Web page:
While Vietnam has enjoyed significant benefits from Japanese ODA, trade, and FDI, Japan has also tried to achieve its interests in the relationship as well. First, with a population of more than 86 million and a growing economy, Vietnam is both a potential lucrative market and an attractive manufacturing site for Japanese firms. According to a 2008 survey conducted by the Japan Bank for International Cooperation on Japanese manufacturers’ oversea business operations, Vietnam ranked as the third promising country (after China and India) and was the destination for many new Japanese investment. It was also considered as a good place for risk diversification.

Second, Vietnam has human and natural resources that would potentially supply to the need of Japan. For instance, with its aging population and a relatively very low birth rate, Japan will potentially experience a significant shortage of workers in its more labor-intensive sectors, such as healthcare and agriculture. In this regard, Vietnamese young workers are regarded as fit to help fill the gap.

Third, as a strategically located ASEAN member, Vietnam can serve as bridge for Japan to reinforce and enhance its relationship with the treaty organization. Being a relatively dynamic economic region, ASEAN has been important for Japanese investors and products. Japan has bilateral FTAs with most ASEAN members (except Cambodia, Laos, and Myanmar) and an FTA with the whole ASEAN. Since Japan sees a strong and well-developed ASEAN as a whole important to its own development, it has also tried to help relatively less-developed ASEAN members (Cambodia, Laos, Burma, and Vietnam) integrate well into the regional economy. This effort can be seen through the various types of cooperation that Japan has with the Mekong Region countries (the above four plus Thailand), ranging from developing regional economic corridors to cultural exchanges.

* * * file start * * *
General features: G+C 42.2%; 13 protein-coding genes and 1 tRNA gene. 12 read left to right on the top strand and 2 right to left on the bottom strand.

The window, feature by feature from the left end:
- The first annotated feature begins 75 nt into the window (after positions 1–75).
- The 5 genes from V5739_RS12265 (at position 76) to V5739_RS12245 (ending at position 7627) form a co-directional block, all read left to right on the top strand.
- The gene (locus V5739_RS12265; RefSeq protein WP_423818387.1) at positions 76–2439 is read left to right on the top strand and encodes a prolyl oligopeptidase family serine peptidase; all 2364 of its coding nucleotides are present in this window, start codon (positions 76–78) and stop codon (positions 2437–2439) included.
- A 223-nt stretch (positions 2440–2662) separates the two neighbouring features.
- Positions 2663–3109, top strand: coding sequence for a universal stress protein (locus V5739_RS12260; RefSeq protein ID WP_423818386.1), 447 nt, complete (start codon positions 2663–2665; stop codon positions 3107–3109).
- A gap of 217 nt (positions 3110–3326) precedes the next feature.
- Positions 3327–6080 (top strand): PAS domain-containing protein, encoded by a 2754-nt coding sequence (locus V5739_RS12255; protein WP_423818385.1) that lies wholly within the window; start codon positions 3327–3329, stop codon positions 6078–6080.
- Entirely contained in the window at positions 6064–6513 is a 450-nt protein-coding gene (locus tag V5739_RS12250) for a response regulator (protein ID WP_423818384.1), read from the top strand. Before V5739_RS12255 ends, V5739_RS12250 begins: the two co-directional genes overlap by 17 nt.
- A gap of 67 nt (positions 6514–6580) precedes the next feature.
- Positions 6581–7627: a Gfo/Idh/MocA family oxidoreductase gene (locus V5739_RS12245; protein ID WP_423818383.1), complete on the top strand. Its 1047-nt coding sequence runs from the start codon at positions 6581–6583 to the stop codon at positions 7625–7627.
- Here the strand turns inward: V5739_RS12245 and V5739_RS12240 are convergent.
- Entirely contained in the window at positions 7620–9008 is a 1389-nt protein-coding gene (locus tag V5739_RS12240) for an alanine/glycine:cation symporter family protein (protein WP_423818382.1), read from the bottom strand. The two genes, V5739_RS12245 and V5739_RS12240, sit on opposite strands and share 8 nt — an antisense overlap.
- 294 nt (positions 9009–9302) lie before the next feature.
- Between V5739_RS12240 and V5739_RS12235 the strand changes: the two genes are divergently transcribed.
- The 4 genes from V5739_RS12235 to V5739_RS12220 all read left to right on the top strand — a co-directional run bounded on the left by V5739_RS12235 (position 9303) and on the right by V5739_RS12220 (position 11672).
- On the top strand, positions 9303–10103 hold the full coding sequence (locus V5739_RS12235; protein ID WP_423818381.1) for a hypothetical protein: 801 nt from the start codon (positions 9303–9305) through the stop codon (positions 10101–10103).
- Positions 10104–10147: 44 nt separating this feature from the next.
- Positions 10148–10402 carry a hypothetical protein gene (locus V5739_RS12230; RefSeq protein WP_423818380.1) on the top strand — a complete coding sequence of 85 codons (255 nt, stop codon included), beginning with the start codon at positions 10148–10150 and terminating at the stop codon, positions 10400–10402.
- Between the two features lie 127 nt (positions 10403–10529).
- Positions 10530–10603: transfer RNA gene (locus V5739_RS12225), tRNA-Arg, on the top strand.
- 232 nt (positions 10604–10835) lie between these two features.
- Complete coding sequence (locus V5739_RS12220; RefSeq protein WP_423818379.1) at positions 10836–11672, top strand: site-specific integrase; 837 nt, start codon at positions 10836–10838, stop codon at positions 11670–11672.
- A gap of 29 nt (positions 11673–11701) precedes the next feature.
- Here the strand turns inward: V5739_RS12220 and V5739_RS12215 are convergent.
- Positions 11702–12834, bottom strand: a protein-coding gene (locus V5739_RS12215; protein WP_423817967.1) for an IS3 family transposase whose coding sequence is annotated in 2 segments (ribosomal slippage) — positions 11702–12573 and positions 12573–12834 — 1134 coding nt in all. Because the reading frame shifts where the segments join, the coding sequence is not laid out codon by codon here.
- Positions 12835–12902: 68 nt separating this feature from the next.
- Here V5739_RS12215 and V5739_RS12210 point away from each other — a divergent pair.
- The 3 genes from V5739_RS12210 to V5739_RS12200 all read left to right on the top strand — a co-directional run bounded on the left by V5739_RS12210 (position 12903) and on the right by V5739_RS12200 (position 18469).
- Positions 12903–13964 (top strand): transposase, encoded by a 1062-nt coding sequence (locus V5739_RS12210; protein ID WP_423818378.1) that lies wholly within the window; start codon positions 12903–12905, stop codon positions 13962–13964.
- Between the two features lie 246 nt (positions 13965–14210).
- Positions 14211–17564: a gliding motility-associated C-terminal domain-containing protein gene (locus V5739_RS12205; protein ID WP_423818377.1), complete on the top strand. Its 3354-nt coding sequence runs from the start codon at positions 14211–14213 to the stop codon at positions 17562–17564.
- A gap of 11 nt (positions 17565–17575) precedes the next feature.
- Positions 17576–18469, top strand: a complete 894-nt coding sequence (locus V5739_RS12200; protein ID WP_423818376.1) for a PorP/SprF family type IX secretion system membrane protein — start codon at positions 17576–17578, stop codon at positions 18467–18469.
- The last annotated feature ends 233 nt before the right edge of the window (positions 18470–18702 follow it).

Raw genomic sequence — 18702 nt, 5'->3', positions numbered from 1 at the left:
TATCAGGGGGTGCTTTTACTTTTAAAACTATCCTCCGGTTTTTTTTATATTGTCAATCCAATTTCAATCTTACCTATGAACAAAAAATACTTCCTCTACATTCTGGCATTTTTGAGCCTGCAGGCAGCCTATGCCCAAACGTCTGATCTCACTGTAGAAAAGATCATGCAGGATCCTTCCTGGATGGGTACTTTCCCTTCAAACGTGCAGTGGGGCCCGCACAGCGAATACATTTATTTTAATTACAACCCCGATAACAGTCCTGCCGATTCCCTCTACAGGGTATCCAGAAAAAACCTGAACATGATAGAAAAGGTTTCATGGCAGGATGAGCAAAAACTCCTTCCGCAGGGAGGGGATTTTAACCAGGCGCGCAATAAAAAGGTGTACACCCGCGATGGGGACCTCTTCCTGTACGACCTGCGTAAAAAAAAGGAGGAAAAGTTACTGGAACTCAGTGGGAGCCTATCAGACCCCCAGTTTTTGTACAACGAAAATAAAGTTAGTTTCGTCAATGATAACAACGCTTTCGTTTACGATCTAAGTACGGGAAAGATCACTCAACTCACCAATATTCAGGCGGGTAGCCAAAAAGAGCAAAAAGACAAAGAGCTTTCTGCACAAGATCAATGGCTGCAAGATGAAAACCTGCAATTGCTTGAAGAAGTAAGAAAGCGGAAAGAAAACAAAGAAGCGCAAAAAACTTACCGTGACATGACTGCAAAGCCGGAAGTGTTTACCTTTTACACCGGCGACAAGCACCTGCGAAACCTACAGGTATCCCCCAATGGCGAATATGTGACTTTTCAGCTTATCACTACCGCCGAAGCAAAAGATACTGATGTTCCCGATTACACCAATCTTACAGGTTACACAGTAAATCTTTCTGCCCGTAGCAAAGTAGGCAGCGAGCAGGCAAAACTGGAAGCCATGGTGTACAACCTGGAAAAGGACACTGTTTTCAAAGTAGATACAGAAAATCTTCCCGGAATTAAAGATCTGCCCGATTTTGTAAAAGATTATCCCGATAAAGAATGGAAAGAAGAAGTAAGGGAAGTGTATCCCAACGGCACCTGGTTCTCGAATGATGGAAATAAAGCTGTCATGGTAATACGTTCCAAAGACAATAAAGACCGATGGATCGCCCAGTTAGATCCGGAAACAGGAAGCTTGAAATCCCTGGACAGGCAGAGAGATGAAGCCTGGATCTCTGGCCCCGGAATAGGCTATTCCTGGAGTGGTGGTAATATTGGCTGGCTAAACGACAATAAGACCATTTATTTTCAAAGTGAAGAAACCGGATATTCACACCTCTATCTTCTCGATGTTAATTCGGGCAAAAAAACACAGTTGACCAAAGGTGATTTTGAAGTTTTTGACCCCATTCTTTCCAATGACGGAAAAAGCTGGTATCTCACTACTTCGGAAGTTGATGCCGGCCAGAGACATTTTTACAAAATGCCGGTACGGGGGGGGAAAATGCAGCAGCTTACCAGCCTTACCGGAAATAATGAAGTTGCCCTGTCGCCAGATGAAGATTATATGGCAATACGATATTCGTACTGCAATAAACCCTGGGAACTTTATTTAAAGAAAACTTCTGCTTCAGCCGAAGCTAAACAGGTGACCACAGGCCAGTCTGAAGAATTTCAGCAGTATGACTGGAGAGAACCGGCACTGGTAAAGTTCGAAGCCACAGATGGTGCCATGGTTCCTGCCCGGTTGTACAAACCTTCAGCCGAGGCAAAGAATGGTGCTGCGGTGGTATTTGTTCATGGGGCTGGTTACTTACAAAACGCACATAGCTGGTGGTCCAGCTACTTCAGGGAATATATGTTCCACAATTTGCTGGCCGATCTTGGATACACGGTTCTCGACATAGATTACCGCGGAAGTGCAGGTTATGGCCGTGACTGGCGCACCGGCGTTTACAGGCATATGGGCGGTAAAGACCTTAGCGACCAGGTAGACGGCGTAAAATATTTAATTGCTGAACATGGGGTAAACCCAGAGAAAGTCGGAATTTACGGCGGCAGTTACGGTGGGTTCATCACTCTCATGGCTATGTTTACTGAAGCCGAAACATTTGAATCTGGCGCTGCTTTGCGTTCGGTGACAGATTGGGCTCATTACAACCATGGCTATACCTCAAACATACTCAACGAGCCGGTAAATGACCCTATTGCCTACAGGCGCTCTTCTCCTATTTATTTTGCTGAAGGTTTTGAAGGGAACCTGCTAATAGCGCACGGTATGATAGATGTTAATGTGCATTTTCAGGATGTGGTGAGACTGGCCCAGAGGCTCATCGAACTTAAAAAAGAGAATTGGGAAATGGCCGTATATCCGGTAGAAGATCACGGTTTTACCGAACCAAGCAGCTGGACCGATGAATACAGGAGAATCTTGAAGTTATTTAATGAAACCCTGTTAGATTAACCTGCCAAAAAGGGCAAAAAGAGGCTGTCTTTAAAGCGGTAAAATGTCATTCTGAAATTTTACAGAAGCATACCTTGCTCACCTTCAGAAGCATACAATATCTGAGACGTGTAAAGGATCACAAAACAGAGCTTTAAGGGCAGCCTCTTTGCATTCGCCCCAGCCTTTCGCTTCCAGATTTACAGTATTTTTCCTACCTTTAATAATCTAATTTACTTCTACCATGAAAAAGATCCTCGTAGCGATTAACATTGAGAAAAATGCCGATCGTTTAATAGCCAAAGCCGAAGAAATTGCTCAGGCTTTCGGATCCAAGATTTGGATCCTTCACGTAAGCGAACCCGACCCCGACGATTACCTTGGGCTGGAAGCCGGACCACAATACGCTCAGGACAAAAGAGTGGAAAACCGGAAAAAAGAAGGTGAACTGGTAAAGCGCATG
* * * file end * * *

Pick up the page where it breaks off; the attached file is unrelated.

It is clear that the current Vietnam-Japan relationship is a win-win one. From the strategic standpoint, each side can accommodate the other’s interests largely without complicating its own internal and external relations. For instance, while the Vietnamese government has to deal with intense public opposition on some controversial Chinese FDI projects, it does not have that problem with Japanese FDI. Furthermore, there is no inherent competition between the two countries both in terms of economics and politics. One example of this can be seen in the fact that there is no competition in the goods that each country has a comparative advantage.

However, continued success should not be taken for granted. The following two cases make the point, one of which is related to the implementation of Japanese ODA. Last year, the government of Japan decided to suspend the release of new ODA to Vietnam for six months (from August 2008 to February 2009) after a significant corruption case (known as the PCI corruption case) related to the Japanese-funded Saigon East-West Highway Construction Project was revealed.

Japan resumed its ODA disbursement after the two governments formed the “Japan-Vietnam Joint Committee for Preventing Japanese ODA-related Corruption” to come up with effective measures to prevent such similar cases from happening again. (The committee already issued its report on February 23, 2009). This is an important step. But for real positive results, careful and ongoing monitoring must take place to make sure that the corruption preventing measures are implemented in full faith.

Another point is related to the two sides’ cooperation on developing supporting industries. According to the Japanese ambassador to Vietnam Mitsuo Sakaba,Vietnam did not have a detailed action plan to effectively carry out strategy to develop supporting industries. In a somewhat similar line, Kenichi Ohno, a Japanese expert who has very close knowledge of the situation, said that while Japan was active in coming up with an action plan, there was a lack of interest in cooperating from the Vietnamese side.

At any rate, the ball is pretty much in Vietnam’s court. It should strategically take advantage of the current very positive and well-intended Japanese involvement to promote economic development for the sake of maintaining social stability and national security. Vietnam certainly has a lot more to lose if it fails to truly secure a strategic partnership with Japan.

Dr. Anh Le Tran is a professor at Lasell College in Massachusetts in the United States.